3. Some initial coin offerings are in fact securities

The Commission applied long-standing securities law principles to demonstrate that a particular token constituted an investment contract and therefore was a security under our federal securities laws.

Some professionals have asserted that initial coin offerings aren't subject to securities laws because cryptocurrency is a commodity rather than a security. The structure of ICOs, however, often closely mimics that of a public offering of stock. In at least one case, the SEC concluded that an offering of a cryptocurrency token was "an investment of money in a common enterprise with a reasonable expectation of profits to be derived from the entrepreneurial or managerial efforts of others." That would require registration for the ICO for sale to the general public, and the fact that enterprises making ICOs aren't registering their offerings is troubling to the SEC.

4. As cryptocurrency use increases, SEC scrutiny will rise

It is clear that just as the SEC has a sharp focus on how U.S. dollar, euro, and Japanese yen transactions affect our securities markets, we have the same interests and responsibilities with respect to cryptocurrencies.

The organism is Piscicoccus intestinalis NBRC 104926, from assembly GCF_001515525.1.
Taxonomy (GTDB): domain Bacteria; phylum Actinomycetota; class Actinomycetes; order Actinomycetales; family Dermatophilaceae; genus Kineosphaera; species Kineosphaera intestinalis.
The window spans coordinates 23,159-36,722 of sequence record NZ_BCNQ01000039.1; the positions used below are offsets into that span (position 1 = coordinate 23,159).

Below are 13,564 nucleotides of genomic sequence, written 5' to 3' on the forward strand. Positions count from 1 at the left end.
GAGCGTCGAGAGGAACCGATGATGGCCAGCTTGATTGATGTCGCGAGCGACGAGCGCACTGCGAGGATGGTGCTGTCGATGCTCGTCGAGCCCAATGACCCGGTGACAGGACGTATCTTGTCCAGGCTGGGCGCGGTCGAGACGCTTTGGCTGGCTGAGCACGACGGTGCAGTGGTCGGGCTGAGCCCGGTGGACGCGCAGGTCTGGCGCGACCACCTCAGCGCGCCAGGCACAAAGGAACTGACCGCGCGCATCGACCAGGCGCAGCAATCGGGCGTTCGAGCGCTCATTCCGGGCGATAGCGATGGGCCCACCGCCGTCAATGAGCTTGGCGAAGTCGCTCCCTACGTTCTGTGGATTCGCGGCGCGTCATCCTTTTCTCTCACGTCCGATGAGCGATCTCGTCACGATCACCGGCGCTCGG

Cash holdings like U.S. dollars aren't securities, and so trading currency isn't subject to securities laws. However, to the extent that brokerage companies and other businesses that are direct participants in securities markets start to allow payments made in cryptocurrencies, the SEC will have an interest in ensuring that there's no illicit trading or financial transactions associated with the purchase and sale of securities. Extension of credit for cryptocurrency holdings is another area that could trigger scrutiny in the future.

5. The SEC isn't anti-bitcoin per se

The technology on which cryptocurrencies and ICOSs are based may prove to be disruptive, transformative and efficiency-enhancing. I am confident that developments in fintech will help facilitate capital formation and provide promising investment opportunities for institutional and Main Street investors alike.

Contrary to popular opinion, the SEC and other regulators aren't entirely opposed to bitcoin and other cryptocurrency investments. They just want market participants to have the knowledge and information they need to evaluate such investments properly. The SEC believes that crypto-based enterprises can work with the regulatory community to give investors this valuable information and avoid potential problems before they happen.

Be careful with bitcoin

Many bitcoin enthusiasts are happy that the cryptocurrency has little regulatory oversight. In the SEC's view, that state of affairs isn't likely to last much longer. Cryptocurrency investors need to watch closely as regulatory guidelines start to form that could transform the way bitcoin and other crypto markets function in the future.